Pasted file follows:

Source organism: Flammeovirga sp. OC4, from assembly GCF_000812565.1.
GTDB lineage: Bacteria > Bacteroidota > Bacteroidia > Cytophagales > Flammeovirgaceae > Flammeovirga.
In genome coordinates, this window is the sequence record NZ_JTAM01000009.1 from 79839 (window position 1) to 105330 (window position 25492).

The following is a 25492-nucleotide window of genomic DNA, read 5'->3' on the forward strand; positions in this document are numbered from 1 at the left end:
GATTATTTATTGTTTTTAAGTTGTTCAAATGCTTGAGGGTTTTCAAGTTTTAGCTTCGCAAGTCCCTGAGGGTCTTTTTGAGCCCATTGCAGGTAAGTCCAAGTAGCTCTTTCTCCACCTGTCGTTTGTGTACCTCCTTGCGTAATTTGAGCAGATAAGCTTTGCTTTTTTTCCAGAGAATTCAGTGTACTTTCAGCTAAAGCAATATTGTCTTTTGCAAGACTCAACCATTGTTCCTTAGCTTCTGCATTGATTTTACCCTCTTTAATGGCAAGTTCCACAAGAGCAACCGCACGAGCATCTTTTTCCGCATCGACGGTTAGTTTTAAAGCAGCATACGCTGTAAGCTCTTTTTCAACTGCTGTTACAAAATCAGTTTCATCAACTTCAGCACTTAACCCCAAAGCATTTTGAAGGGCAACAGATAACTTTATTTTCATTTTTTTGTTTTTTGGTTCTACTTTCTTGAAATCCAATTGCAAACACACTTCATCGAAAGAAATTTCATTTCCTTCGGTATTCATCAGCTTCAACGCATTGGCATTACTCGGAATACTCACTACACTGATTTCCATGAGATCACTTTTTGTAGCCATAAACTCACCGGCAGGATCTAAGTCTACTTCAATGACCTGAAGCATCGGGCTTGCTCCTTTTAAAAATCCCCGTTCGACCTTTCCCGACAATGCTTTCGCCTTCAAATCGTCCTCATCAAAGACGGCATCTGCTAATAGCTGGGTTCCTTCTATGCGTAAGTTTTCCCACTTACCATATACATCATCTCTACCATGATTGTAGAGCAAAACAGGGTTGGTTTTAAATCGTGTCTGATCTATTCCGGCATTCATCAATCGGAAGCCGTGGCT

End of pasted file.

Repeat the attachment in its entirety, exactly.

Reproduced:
Source organism: Flammeovirga sp. OC4, from assembly GCF_000812565.1.
GTDB lineage: Bacteria > Bacteroidota > Bacteroidia > Cytophagales > Flammeovirgaceae > Flammeovirga.
In genome coordinates, this window is the sequence record NZ_JTAM01000009.1 from 79839 (window position 1) to 105330 (window position 25492).

The following is a 25492-nucleotide window of genomic DNA, read 5'->3' on the forward strand; positions in this document are numbered from 1 at the left end:
GATTATTTATTGTTTTTAAGTTGTTCAAATGCTTGAGGGTTTTCAAGTTTTAGCTTCGCAAGTCCCTGAGGGTCTTTTTGAGCCCATTGCAGGTAAGTCCAAGTAGCTCTTTCTCCACCTGTCGTTTGTGTACCTCCTTGCGTAATTTGAGCAGATAAGCTTTGCTTTTTTTCCAGAGAATTCAGTGTACTTTCAGCTAAAGCAATATTGTCTTTTGCAAGACTCAACCATTGTTCCTTAGCTTCTGCATTGATTTTACCCTCTTTAATGGCAAGTTCCACAAGAGCAACCGCACGAGCATCTTTTTCCGCATCGACGGTTAGTTTTAAAGCAGCATACGCTGTAAGCTCTTTTTCAACTGCTGTTACAAAATCAGTTTCATCAACTTCAGCACTTAACCCCAAAGCATTTTGAAGGGCAACAGATAACTTTATTTTCATTTTTTTGTTTTTTGGTTCTACTTTCTTGAAATCCAATTGCAAACACACTTCATCGAAAGAAATTTCATTTCCTTCGGTATTCATCAGCTTCAACGCATTGGCATTACTCGGAATACTCACTACACTGATTTCCATGAGATCACTTTTTGTAGCCATAAACTCACCGGCAGGATCTAAGTCTACTTCAATGACCTGAAGCATCGGGCTTGCTCCTTTTAAAAATCCCCGTTCGACCTTTCCCGACAATGCTTTCGCCTTCAAATCGTCCTCATCAAAGACGGCATCTGCTAATAGCTGGGTTCCTTCTATGCGTAAGTTTTCCCACTTACCATATACATCATCTCTACCATGATTGTAGAGCAAAACAGGGTTGGTTTTAAATCGTGTCTGATCTATTCCGGCATTCATCAATCGGAAGCCGTGGCT